By Sarah Whitman
Senior Staff Writer
Dietician Morgan Zinsli suggests people think twice before dismissing vegetarian meals as tasteless and unsatisfying.
She invites skeptics to delight in eating their words when East Pasco Seventh-day Adventist Church and Florida Hospital Zephyrhills host the 7th Annual Vegetarian Taste Fest March 21. Participants will enjoy samples of more than 20 recipes, from spicy vegetarian chili to homemade breads and crackers.
Zinsli, who works out of Florida Hospital, will speak at the event.
“Vegetarian food is full of flavor,” Zinsli said. “It’s also healthier. Vegetarians live longer and are at less risk for disease.”
Florida Hospital and the Seventh-day Adventist Church have partnered for more than a decade to bring the best of vegetarian eating to the community. This year’s event is at the church, 7333 Dairy Road in Zephyrhills. The taste fest has three seating times, 11 a.m., noon and 1 p.m. The cost is $5 per person. Participants will sit for a tasting, then hear from speakers. Florida Hospital Director of Wellness Ethan Bird will speak to the 11 a.m. group, Zinsli to the noon and 1 p.m. crowds.
“This is an opportunity for people to learn more about the vegetarian lifestyle,” said Arthur Stagg, senior pastor at Seventh-day Adventist. “You know what they say, you are what you eat.”
The third stop for taste fest participants is a room with informational literature and dairy-free milk samples to try. There will be almond and soymilk products, including dessert-type treats.
On the way out, people will receive a copy of the taste fest’s cookbook. Recipes include sweet potato soup, vegetarian meatballs and black bean salad. Ingredients are anything but bland. A variety of spices and sauces add a kick to each recipe. The ingredients are also packed with vitamins and nutrients.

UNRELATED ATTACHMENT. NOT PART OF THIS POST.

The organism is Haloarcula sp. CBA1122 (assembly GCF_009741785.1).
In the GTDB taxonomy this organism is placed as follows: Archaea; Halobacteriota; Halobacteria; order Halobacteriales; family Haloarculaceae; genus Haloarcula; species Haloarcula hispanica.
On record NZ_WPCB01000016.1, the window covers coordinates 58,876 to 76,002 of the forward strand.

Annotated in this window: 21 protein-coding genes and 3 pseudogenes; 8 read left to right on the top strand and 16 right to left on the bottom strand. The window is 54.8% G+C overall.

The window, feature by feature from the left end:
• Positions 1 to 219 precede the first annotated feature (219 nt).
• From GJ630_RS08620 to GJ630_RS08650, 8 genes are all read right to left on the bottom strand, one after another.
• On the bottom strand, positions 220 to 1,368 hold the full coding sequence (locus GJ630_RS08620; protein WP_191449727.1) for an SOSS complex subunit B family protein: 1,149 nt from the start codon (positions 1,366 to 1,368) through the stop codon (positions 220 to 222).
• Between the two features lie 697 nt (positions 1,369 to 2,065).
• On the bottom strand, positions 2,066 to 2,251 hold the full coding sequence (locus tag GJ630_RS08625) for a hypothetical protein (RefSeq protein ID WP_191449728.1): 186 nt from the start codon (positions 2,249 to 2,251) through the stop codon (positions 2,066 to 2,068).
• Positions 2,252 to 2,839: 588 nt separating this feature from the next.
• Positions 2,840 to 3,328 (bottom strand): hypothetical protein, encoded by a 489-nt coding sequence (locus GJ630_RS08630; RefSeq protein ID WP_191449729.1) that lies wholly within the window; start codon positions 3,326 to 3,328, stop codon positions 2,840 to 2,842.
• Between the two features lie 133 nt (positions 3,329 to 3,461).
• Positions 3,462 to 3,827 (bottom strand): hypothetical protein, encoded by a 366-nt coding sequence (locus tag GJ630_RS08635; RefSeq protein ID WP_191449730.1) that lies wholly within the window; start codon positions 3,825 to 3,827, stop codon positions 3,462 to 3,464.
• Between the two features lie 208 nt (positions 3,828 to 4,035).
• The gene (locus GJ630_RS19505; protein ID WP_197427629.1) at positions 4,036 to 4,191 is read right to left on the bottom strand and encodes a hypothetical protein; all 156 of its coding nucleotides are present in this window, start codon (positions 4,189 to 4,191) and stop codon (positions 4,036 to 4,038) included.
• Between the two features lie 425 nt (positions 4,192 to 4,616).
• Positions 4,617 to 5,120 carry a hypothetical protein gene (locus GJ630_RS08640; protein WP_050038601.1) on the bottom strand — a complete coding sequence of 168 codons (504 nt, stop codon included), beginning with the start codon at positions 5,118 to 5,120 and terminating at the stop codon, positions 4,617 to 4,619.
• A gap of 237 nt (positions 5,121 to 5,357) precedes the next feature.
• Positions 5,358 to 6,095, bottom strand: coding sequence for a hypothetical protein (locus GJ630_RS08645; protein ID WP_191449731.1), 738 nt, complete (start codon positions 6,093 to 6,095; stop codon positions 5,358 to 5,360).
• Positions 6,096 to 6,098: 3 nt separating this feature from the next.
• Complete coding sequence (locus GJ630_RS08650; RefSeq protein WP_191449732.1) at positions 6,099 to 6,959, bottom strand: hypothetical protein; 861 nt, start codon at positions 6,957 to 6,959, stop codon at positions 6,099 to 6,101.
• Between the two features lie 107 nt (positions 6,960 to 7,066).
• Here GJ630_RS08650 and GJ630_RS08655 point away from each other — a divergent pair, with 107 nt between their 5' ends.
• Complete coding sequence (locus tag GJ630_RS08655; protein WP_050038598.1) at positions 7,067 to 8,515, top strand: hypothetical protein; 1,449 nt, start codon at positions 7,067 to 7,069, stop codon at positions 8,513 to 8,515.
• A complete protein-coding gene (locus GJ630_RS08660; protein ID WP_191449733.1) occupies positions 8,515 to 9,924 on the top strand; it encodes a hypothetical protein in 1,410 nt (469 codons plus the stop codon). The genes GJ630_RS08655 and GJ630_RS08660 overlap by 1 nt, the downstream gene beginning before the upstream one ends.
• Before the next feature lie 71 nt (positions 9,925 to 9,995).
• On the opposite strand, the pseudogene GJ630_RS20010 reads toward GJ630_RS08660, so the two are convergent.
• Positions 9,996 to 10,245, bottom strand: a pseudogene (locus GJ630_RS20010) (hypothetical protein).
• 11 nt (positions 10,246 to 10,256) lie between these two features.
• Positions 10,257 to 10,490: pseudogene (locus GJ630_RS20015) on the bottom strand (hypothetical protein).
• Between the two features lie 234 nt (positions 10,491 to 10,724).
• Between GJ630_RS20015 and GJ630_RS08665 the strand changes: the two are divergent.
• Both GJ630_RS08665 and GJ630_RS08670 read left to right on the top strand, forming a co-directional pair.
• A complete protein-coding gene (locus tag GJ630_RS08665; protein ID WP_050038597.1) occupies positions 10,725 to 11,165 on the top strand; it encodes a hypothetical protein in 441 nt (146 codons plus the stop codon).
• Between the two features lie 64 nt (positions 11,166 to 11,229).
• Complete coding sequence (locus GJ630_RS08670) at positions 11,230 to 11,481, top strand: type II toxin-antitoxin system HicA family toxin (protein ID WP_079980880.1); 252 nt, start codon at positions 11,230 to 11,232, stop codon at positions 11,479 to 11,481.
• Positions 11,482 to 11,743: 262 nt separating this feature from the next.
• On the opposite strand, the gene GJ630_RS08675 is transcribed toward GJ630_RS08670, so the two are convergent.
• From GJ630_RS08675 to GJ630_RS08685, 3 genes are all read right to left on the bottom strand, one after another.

“Good health starts with good food choices,” Zinsli said.
Myriam Parham, diabetes program coordinator for Florida Hospital, agrees.
“People want to feel better and have a better quality of life,” she said. “Eating vegetarian has multiple health benefits. Vegetarians are at less risk for heart problems and diabetes.”
Parham has been a vegetarian since the 1980s, when good veggie meals were a little harder to find. Today, she said most restaurants offer delicious meat-free menu items.
“There are really creative dishes out there, like vegetarian calzones and tofu Asian dishes,” she said. “You’d be amazed how many restaurants now accommodate vegetarians.”
Parham is also a member at the Seventh-day Adventist Church. Many members are vegetarian because people of the faith believe in a connection between physical and spiritual wellbeing.
Stagg said becoming a vegetarian is a personal choice.
“I’ve been a vegetarian since I was about 25,” he said. “As a Seventh-day Adventist I believe the brain is what God uses to communicate with us and guide us. The healthier the body is, the healthier the mind is and the healthier our relationship is with Him.”
Zinsli will also talk about how our eating habits coincide with the world around us.
“How we eat actually affects the environment,” she said. “I started out being a vegetarian because I didn’t like where meat came from but there are so many more reasons to be a vegetarian. This taste fest is a way to promote one of the healthiest ways of eating.”
In past years, the taste fest has been a big success. More than 200 people are expected to attend this year. Reservations are required. For information and to make a reservation, call (813) 782-2000.
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